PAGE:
The mode choice behaviour was simulated referring to random utility theory; in particular, the empirical analysis was performed through the logit framework (Ben Akiva M. et al, 1985). To enhance the explanatory power of the mode choice model, a base specification was integrated with a socioeconomic characteristic of the respondents and with an indicator of their psychological traits deriving from the responses to survey questions on individual attitudes and perceptions (Migliore M. et al., 2012). One thousand and two hundred SP choice observations were processed for model estimations, which were executed by the BIOGEME 1.8 econometric software (Bierlaire M., 2009).

Table 2. Estimated models

Coefficients of modes' attributes Value t-test p-value

ASCBub -0.551 -1.45 0.15

ft T-Walk -0.0207 -2.40 0.02

B r T-Wait -0.0132 -0.75 0.45

ft'T-in vehicle -0.0196 -3.40 0.00

^T-parking -0.0362 -1.97 0.05

ft Cost -0.218 -2.73 0.01

ft HG-worker -1.36 -6.26 0.00

ft comfort -0.153 -2.44 0.01

Final log likelihood =-459.259

P = 0.582

Adjusted P = 0.574

3. The parking pricing optimization in the historical centre of Palermo

An application on the CBD of Palermo has been studied using free software or open source: the OpenOffice Calc spreadsheet for data entry and data processing, the software AxE for the assignment (Assignment for Experts) made by Prof. Giorgio Salerno and Quantum GIS (QGIS) for the modeling of the road graph and for the graphic elaboration of the results obtained by the assignments.

Nowadays the parking system is regulated by the blue areas, with variable tickets with an average of 1 €/hour. There are no restrictions on access to private vehicles, and the local public transport system has a very low attractiveness due to the low level of service (due to the low values of service frequency and low values of running

speed - about 8 km/h without reserved lane). In fact the modal split is strongly in favor of a private vehicle with a percentage of 82% compared to 18% of public transport. This is the real scenario which flows on the network are shown in the figure below.

Fig. 5. Saturation on the network in real scenario

From this initial situation start the heuristic process described by the flowchart above. The change, at each iteration, of the parking rate involves the restatement of the parameters through the assignment and consequently the estimation of the modal split. The various iterations have been carried out by varying (increasing or decreasing) the parking ticket by € 0.25, € 0.50 or € 1.00 for each parking area, depending on the load.

The heuristic has been initiated with the introduction of the first rate variation, follows the assignment of demand to supply through the software AxE.

At the end of the iterative process, the estimation of the objective function and its relative constraint have been calculated. Starting from the real scenario with a constant rate (1 €/h) for all the parking slots we simulated the increase and the decrease of the ticket for every parking area depending on the percentage of fill or saturation. This iterative process continues until the objective function takes the maximum positive value and the constraints are respected.

In this application, we have performed two sets of iterations. In the first set there are the variations of the tickets and the design of a shuttle bus service that connects the various "park and ride" areas to the CBD, in order to finance an alternative transport mode for the users that do not want to pay the parking pricing in the CBD. We performed 12 iterations, the values of the objective function are shown in the diagram below; when the constraints are verified the iterations are highlighted in green.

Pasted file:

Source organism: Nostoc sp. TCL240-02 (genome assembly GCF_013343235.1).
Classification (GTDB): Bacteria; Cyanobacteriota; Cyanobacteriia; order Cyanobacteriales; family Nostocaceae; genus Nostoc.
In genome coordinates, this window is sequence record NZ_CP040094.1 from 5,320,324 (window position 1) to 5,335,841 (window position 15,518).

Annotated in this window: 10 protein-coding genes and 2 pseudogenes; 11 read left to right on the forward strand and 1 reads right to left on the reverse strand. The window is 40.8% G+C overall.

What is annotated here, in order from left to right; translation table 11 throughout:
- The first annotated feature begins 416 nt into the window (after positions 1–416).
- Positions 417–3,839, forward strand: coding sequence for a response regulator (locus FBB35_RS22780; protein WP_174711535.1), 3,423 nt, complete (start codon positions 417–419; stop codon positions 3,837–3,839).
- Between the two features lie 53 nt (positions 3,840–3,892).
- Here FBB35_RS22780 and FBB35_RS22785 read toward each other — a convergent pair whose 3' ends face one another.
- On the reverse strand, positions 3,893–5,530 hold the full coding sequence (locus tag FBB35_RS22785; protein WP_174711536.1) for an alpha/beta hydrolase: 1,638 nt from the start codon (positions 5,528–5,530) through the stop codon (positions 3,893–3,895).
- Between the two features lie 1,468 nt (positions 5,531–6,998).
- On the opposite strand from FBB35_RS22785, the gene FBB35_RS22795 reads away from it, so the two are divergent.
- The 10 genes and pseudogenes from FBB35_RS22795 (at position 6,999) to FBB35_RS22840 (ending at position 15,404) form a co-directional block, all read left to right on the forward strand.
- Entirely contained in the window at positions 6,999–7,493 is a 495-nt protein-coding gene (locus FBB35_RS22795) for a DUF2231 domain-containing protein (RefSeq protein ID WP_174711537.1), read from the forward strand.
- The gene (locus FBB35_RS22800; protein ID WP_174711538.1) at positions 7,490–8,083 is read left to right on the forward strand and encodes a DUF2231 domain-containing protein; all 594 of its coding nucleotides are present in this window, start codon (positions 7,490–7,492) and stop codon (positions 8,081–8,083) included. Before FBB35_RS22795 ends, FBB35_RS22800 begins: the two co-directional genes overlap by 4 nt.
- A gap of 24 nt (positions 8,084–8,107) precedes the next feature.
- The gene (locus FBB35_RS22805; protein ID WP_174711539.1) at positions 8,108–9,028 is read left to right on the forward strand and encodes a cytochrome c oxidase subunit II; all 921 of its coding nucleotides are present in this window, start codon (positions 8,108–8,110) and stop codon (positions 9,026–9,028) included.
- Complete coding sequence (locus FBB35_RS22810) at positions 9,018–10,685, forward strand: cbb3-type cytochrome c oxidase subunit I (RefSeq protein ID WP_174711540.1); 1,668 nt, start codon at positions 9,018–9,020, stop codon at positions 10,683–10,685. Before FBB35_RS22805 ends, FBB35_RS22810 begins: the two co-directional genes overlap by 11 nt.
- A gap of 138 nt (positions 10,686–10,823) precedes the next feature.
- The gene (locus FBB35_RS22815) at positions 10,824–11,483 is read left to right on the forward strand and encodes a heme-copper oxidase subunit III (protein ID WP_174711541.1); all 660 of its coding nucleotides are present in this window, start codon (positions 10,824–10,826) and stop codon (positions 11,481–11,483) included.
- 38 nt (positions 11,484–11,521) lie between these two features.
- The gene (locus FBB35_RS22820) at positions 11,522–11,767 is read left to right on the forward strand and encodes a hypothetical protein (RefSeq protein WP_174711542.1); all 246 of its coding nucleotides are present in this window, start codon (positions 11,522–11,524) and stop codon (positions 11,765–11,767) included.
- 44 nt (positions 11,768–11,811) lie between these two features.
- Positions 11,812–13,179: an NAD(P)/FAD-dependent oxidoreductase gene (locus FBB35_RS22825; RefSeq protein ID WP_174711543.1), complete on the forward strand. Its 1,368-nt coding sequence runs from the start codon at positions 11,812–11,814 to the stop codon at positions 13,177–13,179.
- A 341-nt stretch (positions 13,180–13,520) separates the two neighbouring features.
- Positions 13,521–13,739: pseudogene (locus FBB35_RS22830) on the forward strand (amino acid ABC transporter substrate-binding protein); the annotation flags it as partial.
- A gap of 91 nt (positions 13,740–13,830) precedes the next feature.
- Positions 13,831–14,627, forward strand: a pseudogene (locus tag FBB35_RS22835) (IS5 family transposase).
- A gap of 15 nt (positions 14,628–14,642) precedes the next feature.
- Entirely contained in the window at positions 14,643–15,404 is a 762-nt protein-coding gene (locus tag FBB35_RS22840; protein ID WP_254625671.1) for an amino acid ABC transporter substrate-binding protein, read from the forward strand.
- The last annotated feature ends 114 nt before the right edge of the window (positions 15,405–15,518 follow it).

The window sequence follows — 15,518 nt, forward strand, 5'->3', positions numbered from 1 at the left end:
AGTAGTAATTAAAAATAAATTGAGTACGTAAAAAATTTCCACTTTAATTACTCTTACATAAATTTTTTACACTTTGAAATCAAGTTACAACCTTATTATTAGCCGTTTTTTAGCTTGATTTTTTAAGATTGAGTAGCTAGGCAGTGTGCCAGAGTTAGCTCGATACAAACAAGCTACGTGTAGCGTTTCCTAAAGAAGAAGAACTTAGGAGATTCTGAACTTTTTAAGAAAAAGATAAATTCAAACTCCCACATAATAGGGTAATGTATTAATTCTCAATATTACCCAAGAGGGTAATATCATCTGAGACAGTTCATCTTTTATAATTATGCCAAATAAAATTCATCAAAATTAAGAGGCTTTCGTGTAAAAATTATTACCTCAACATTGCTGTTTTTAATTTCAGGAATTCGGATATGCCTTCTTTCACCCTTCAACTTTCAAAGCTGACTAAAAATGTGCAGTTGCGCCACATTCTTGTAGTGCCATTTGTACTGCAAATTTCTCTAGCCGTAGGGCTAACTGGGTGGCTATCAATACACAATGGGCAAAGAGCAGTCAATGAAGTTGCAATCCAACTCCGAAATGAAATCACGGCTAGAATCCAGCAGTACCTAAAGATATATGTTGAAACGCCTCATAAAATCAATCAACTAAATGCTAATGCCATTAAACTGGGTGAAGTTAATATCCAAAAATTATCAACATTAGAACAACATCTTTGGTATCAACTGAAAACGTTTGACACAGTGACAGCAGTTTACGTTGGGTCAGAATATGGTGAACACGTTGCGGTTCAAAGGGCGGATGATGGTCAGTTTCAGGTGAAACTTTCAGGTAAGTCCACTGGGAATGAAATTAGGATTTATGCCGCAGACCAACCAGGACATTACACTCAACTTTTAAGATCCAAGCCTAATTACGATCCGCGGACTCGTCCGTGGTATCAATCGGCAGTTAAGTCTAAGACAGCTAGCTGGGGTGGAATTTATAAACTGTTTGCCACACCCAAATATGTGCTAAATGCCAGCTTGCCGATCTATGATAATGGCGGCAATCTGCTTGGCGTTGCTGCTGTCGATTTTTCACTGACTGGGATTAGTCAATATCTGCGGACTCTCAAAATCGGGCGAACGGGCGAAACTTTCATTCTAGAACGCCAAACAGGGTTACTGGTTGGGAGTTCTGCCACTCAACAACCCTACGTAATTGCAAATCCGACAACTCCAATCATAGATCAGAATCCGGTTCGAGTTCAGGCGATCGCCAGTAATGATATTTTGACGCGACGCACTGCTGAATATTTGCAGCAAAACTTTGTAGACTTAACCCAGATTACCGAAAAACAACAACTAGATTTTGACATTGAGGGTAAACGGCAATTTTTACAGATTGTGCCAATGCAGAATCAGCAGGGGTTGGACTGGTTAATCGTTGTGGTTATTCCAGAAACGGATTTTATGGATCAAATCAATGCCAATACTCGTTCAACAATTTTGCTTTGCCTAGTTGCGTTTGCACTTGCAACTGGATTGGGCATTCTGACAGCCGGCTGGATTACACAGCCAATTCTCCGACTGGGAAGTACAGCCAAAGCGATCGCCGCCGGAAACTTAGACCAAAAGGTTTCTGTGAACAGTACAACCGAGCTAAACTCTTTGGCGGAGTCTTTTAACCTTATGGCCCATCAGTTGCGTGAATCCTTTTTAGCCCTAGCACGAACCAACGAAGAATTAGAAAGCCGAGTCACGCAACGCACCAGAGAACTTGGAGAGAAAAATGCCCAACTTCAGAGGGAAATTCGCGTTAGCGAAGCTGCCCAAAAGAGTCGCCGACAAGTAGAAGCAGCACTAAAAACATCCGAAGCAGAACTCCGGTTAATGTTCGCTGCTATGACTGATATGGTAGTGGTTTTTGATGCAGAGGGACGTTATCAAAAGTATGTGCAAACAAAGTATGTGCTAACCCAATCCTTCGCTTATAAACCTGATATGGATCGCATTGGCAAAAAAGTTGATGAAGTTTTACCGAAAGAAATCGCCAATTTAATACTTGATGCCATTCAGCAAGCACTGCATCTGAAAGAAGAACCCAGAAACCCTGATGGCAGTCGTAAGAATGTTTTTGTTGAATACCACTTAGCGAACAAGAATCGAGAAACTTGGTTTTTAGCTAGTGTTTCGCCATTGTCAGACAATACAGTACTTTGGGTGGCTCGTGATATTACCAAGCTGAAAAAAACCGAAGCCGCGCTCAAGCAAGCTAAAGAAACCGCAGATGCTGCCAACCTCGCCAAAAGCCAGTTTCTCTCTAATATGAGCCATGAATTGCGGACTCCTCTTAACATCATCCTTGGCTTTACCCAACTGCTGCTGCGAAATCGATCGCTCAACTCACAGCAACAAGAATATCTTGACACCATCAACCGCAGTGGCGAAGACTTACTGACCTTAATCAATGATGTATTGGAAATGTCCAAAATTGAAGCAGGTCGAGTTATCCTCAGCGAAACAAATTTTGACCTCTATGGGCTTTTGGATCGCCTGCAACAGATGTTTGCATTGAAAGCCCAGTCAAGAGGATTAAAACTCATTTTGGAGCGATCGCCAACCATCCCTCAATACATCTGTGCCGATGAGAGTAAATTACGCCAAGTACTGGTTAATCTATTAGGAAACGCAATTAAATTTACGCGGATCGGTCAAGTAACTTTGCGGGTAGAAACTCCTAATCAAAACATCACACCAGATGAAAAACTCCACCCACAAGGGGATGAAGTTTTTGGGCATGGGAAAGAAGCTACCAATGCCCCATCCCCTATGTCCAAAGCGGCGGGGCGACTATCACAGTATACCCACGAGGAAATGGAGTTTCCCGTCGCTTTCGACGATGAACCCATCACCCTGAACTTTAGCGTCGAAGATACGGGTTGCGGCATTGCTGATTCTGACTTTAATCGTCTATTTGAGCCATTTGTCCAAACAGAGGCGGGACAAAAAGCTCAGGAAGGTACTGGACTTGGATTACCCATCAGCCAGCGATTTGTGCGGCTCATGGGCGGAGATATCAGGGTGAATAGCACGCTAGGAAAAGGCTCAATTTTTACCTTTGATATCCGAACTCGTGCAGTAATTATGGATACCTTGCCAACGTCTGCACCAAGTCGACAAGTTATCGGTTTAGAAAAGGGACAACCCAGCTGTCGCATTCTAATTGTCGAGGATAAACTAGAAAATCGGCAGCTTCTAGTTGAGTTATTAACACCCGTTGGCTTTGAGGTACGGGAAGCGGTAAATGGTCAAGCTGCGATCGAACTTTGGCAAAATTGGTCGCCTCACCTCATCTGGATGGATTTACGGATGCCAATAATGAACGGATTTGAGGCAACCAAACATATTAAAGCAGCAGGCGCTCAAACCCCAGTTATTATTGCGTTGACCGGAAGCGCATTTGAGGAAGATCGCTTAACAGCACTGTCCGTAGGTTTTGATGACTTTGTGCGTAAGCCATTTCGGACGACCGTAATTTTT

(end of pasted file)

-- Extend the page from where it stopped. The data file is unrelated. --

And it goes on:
Fig. 6. Objective function in the first set

The eleventh iteration presents the maximum value of the objective function and the constraints are verified. The occupancy rate of the slots of the entire area is about 0.70 (a percentage of free slots of 30%). However, the percentage of bus users is 0.21, and it grows to 0.25 if we introduce the park and ride solutions.

In the second set of iterations we introduced a reorganization of the intersections and eliminated the possibility of stopping in cordon roads to increase the capacity and avoid congestion in these critical links. Then the revenues has been used for improving the local public transport service on the OD pairs that shows high travel demand.

We performed 6 iterations. As shown in the diagram below, initially the objective function has a very high positive value, due to the two variations introduced: the reinforcement of the public transport service and the improvement of the cordon roads; but the constraints are not verified. After the increase in parking fees, there was a recovery, reaching a relative maximum at the fifth iteration. The optimal configuration is the fifth iteration in which the bus users is about the 21 percent, and they grows to 25 percent if we introduce the park and ride solutions.

40000 30000 20000 10000 0

-•— F.O.

""m -•- --•

0 1 2 3 4 5 6

30145 18444 9557 12810 13760 11756

Fig. 7. Objective function in the second set

It is important to underline that the improvement of the cordon roads has allowed a reduction and a better rationalization of fees within the park, with better detection of parking pricing zones for the benefit of the citizens.

Fig. 8. Parking pricing zones (tickets in euros)

4. Conclusions

The two sets of simulations have shown that a strategic choice of design can have a significant impact on the modal split and on the objective function, leading to two solutions quite different from each other.

Using the pricing to increase the sustainability of the system, means use the cash flow arising from pricing to finance the transportation alternatives that would lead user to use the Public Transport and the "park and ride".

In addition, if the method is used in the operational phase, with the data collected in the monitored areas, it allow to calibrate the optimal rate more precisely.

Introduce appropriate parking fees allows you to decongest the areas that you want to leave by private vehicles. However, this requires that the fees are reformulated periodically, as in the case of SFpark, to avoid the displacement of the phenomenon of congestion in other areas.

The results of the application shows that in a very simple, and relatively fast way, is possible to get a proposal for the modification of the parking pricing scheme. These results could make the city center no longer stifled by private car traffic.